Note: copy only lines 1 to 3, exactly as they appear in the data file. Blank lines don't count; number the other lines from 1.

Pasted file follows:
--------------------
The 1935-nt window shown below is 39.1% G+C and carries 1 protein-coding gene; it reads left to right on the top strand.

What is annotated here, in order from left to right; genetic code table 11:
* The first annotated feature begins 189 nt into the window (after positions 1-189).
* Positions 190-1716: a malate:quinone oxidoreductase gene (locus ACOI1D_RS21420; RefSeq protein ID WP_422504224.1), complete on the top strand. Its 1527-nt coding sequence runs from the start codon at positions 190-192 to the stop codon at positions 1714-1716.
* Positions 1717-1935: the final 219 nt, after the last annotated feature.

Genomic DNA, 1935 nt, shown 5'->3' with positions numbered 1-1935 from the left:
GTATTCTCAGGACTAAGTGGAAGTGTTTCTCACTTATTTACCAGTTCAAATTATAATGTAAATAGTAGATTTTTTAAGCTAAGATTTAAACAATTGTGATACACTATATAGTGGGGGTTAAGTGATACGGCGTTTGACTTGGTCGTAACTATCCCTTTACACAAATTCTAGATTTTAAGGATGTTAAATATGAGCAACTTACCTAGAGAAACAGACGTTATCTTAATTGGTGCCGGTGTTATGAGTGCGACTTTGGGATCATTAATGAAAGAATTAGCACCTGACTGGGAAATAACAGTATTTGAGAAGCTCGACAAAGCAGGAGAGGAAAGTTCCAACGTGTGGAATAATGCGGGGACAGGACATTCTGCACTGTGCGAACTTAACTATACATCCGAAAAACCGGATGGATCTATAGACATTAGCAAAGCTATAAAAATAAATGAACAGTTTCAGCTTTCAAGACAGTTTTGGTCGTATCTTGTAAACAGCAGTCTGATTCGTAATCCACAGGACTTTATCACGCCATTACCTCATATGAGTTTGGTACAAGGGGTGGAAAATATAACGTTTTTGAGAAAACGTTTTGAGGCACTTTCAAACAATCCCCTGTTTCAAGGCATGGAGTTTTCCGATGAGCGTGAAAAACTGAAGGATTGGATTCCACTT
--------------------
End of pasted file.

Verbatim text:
The 1935-nt window shown below is 39.1% G+C and carries 1 protein-coding gene; it reads left to right on the top strand.

What is annotated here, in order from left to right; genetic code table 11:
* The first annotated feature begins 189 nt into the window (after positions 1-189).